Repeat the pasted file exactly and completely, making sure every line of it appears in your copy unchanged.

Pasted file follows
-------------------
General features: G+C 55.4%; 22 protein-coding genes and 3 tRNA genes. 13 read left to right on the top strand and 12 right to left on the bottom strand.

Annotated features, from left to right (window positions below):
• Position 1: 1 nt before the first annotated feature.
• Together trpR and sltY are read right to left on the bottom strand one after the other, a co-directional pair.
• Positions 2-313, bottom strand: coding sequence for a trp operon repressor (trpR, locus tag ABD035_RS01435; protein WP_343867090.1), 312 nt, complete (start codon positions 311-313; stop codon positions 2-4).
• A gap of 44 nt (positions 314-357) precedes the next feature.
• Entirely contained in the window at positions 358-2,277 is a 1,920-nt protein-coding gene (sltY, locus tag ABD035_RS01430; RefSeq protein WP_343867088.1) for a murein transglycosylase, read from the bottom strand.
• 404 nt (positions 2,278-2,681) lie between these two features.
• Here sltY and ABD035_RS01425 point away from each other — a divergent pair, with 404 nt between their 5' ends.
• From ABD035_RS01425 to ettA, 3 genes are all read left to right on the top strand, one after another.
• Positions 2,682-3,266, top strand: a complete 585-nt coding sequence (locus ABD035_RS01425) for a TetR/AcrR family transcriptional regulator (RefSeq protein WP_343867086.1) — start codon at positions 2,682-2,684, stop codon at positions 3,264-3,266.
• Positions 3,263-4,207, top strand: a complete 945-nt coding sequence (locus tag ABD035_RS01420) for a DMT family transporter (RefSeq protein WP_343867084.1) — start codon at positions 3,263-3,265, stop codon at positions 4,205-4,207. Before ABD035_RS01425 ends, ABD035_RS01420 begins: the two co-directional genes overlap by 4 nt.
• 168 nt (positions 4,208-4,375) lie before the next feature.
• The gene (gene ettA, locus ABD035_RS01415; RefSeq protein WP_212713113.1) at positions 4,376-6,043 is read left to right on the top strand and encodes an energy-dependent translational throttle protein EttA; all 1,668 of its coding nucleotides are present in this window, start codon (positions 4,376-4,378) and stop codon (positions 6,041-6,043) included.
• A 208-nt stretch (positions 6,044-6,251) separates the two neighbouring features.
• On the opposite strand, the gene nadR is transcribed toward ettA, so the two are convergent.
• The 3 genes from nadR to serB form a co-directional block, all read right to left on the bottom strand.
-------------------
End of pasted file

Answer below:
General features: G+C 55.4%; 22 protein-coding genes and 3 tRNA genes. 13 read left to right on the top strand and 12 right to left on the bottom strand.

Annotated features, from left to right (window positions below):
• Position 1: 1 nt before the first annotated feature.
• Together trpR and sltY are read right to left on the bottom strand one after the other, a co-directional pair.
• Positions 2-313, bottom strand: coding sequence for a trp operon repressor (trpR, locus tag ABD035_RS01435; protein WP_343867090.1), 312 nt, complete (start codon positions 311-313; stop codon positions 2-4).
• A gap of 44 nt (positions 314-357) precedes the next feature.
• Entirely contained in the window at positions 358-2,277 is a 1,920-nt protein-coding gene (sltY, locus tag ABD035_RS01430; RefSeq protein WP_343867088.1) for a murein transglycosylase, read from the bottom strand.
• 404 nt (positions 2,278-2,681) lie between these two features.
• Here sltY and ABD035_RS01425 point away from each other — a divergent pair, with 404 nt between their 5' ends.
• From ABD035_RS01425 to ettA, 3 genes are all read left to right on the top strand, one after another.
• Positions 2,682-3,266, top strand: a complete 585-nt coding sequence (locus ABD035_RS01425) for a TetR/AcrR family transcriptional regulator (RefSeq protein WP_343867086.1) — start codon at positions 2,682-2,684, stop codon at positions 3,264-3,266.
• Positions 3,263-4,207, top strand: a complete 945-nt coding sequence (locus tag ABD035_RS01420) for a DMT family transporter (RefSeq protein WP_343867084.1) — start codon at positions 3,263-3,265, stop codon at positions 4,205-4,207. Before ABD035_RS01425 ends, ABD035_RS01420 begins: the two co-directional genes overlap by 4 nt.
• 168 nt (positions 4,208-4,375) lie before the next feature.
• The gene (gene ettA, locus ABD035_RS01415; RefSeq protein WP_212713113.1) at positions 4,376-6,043 is read left to right on the top strand and encodes an energy-dependent translational throttle protein EttA; all 1,668 of its coding nucleotides are present in this window, start codon (positions 4,376-4,378) and stop codon (positions 6,041-6,043) included.
• A 208-nt stretch (positions 6,044-6,251) separates the two neighbouring features.
• On the opposite strand, the gene nadR is transcribed toward ettA, so the two are convergent.
• The 3 genes from nadR to serB form a co-directional block, all read right to left on the bottom strand.